The Notable Lack of Disturbance in The Force Awakens

This post contains spoilers for the The Force Awakens, and possibly the future of humanity

Take a moment to remember the saddest scene in The Force Awakens. Was it Kylo Ren kills Han Solo? When R2D2 wouldn’t wake up, a loyal droid grieving for its missing master? How about the deaths of 35 billion innocent people? When the First Order’s new superweapon, ‘Starkiller’, destroyed five heavily inhabited planets, there was no disturbance in the force, at least none on screen. For a film that heavily followed the plot and motifs of the original Star Wars film, the lack of empathy for the instantaneous slaughter of billions of humans and other intelligent life forms stands out. Remember the destruction of Alderaan, with Leia forced to watch as her home world and all its people were destroyed? Remember Obi Wan’s sudden reaction of dismay?

“I felt a great disturbance in the Force, as if millions of voices suddenly cried out in terror and were suddenly silenced. I fear something terrible has happened.”

In the Star Wars universe, those sensitive to the force can feel empathetic mental anguish in response to great tragedies like the deaths of billions. We see none of this on screen when five planets were destroyed. We don’t see the strongly force-sensitive Rey crying out in empathetic anguish. We don’t see Leia doubled over in pain, reliving painful memories of all those destroyed on Alderaan. In contrast, the death of Han is portrayed as the biggest tragedy of the film. We see Leia sense a disturbance in the force when Han dies, and we feel Chewbacca’s rage at the death of his friend. Where are the tears for the billions of innocents murdered?

Humans are notoriously bad at scaling empathy to large numbers of people. Social scientists call this failure scope insensitivity. People can’t naturally feel the difference between 1,000 people suffering and 100,000 people suffering. In the quote above, Obi Wan said “millions of voices” cried out, but if Alderaan had a population similar to earth, the word should have been billions. That’s a vast difference, but human minds have no intuitive way of differentiating between a million and a billion human lives. Through most of our evolutionary history we lived in small hunter-gatherer groups no larger than 100. Our empathy evolved as an adaption to facilitate cooperation with our family and our tribe or group. If your lover Han Solo dies, you cry out in pain. If hundreds of billions of people die, you might feel sad, but it won’t hold the same emotional salience if you’ve lost no friends or family.

How bad was the destruction of those five planets? Let’s assume they each had an earth-sized population, a conservative estimate considering that a futuristic planet could support far more humans than earth’s 7 billion. Together, say those planets had around 35 billion people. The holocaust of the Jews, Poles, and others in World War II amounted to about 11 million deaths. In numbers killed, the destruction of five populated planets was equivalent to 3,181 holocausts. For a story that uses this atrocity to demonstrate the evilness of the nazi-like First Order, remarkably few tears are shed by the good guys.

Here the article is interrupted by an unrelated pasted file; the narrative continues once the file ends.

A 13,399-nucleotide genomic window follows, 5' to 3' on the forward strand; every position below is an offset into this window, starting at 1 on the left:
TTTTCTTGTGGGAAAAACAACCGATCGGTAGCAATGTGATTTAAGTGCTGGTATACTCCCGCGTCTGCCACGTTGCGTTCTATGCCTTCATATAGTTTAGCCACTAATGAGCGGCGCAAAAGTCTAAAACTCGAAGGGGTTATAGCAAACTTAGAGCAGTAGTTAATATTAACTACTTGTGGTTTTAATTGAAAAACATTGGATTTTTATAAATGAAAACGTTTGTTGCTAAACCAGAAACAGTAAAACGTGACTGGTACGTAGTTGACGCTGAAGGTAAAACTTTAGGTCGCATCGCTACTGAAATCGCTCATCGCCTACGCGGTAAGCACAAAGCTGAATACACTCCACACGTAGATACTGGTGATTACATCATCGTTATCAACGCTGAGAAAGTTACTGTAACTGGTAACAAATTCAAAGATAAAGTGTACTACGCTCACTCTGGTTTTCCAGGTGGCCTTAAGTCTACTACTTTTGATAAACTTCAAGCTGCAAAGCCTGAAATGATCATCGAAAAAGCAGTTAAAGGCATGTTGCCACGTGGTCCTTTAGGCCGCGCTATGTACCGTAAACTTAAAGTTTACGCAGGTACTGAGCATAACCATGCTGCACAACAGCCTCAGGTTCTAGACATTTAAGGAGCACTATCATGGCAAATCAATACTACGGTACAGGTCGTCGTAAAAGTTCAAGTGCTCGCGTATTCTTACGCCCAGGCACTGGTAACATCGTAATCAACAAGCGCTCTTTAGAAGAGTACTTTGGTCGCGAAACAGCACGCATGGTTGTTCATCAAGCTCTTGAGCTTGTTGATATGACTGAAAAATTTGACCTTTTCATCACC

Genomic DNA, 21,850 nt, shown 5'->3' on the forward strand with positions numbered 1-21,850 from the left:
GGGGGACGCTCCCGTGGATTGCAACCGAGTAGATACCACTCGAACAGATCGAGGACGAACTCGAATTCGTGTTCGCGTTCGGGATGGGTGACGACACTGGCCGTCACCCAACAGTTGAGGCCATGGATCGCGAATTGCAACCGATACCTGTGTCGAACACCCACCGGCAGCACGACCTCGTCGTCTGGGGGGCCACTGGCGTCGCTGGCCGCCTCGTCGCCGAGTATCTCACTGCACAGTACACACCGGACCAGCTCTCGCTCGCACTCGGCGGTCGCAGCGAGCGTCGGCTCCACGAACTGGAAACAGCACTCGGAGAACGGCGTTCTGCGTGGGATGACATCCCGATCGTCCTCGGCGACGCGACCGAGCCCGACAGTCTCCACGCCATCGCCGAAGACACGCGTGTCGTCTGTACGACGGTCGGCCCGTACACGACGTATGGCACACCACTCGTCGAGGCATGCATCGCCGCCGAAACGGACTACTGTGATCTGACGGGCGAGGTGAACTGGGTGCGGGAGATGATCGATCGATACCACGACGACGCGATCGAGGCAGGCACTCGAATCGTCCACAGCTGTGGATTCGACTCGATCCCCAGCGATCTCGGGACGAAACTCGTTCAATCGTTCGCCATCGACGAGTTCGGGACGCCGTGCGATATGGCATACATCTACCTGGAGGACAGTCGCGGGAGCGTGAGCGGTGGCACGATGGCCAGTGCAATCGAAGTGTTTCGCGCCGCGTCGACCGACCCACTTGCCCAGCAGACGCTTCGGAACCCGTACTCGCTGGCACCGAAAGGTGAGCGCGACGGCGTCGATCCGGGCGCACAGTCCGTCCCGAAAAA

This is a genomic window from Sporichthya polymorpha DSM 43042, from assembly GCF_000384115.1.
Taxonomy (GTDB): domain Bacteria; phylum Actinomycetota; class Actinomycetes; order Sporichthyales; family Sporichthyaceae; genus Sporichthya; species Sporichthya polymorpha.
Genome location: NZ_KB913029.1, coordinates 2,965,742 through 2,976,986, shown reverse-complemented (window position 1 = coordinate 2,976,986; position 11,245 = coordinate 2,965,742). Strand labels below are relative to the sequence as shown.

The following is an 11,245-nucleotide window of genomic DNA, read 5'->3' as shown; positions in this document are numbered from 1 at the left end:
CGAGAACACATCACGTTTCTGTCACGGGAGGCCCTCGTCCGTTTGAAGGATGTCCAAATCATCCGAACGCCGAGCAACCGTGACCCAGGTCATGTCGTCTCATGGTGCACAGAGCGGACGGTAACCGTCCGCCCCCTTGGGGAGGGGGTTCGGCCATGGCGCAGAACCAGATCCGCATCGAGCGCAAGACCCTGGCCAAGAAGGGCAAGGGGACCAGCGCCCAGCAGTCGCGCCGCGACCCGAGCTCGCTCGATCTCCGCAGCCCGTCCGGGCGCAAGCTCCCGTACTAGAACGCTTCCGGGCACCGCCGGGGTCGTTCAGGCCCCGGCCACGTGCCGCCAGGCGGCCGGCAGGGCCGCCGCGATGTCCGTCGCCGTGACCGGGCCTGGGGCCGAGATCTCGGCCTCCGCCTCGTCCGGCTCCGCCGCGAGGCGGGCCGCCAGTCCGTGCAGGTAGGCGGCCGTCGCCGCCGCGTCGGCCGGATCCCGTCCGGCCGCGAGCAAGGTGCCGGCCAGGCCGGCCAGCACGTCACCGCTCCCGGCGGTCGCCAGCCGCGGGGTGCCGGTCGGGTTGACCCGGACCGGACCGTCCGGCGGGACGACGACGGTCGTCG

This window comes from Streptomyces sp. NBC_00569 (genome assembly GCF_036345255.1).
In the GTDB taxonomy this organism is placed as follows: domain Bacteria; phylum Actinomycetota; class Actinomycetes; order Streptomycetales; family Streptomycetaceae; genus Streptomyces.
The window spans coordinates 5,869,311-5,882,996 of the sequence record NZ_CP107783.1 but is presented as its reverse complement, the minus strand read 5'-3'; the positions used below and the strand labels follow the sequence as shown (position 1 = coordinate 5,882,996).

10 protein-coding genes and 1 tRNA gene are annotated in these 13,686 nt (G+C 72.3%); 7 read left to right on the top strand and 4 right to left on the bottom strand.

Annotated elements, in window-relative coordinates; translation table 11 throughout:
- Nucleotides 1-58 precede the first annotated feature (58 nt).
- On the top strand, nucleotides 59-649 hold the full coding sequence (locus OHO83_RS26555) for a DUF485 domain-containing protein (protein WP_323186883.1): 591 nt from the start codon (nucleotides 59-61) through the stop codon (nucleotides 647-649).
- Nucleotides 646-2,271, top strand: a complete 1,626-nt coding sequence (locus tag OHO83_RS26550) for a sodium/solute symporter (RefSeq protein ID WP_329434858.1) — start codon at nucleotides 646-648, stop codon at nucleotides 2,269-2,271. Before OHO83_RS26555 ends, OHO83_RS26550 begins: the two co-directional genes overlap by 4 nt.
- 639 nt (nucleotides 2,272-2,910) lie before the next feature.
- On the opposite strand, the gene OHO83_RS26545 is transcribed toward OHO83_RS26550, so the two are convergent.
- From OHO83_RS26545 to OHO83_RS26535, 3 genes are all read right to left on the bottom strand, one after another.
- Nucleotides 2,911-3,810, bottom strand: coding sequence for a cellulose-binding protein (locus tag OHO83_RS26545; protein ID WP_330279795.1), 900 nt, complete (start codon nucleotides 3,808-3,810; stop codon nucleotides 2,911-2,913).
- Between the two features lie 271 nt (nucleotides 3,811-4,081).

Star Wars is a huge part of our culture, as Disney’s purchase of the franchise for 4.06 billion demonstrates. People want more Star Wars content, and they will get it in full. The Force Awakens is a film that will reach a wide audience and have a broad cultural impact. It’s important that the film featured a woman and a person of color as its lead protagonists, both firsts for Star Wars films. Stories affect the way people see the world and influence cultural norms. The Force Awakens missed an opportunity to foster empathy for all life.

As a society of humans on this planet, we need to cultivate a sense of empathy that includes all humans. While we cannot feel the difference between the suffering of a thousand or hundred thousand, we can understand how different those two are. We live in a time of extraordinary growth. Our population grew from two billion to seven billion in less than a hundred years. We’ve developed nuclear weapons that would kill most of those people if ever used, and thousands remain on hair-trigger alert. The Cold War may be over, but the threat of nuclear annihilation remains. As we develop even more powerful technologies, the chance of an existential catastrophe — one that ends all human life — increases. Advances in bioengineering or artificial intelligence could threaten our existence if misapplied. Scope sensitivity is incredibly important for our species if we hope to make it through this century. When we imagine the destruction of a planet, we should feel a great disturbance. If we lose ourselves to global catastrophe, there will be no more lovers, no more family, no more Star Wars. Planet destruction should be more than plot device to make the bad guys look evil; it’s an outcome we need to actively and ardently avoid.



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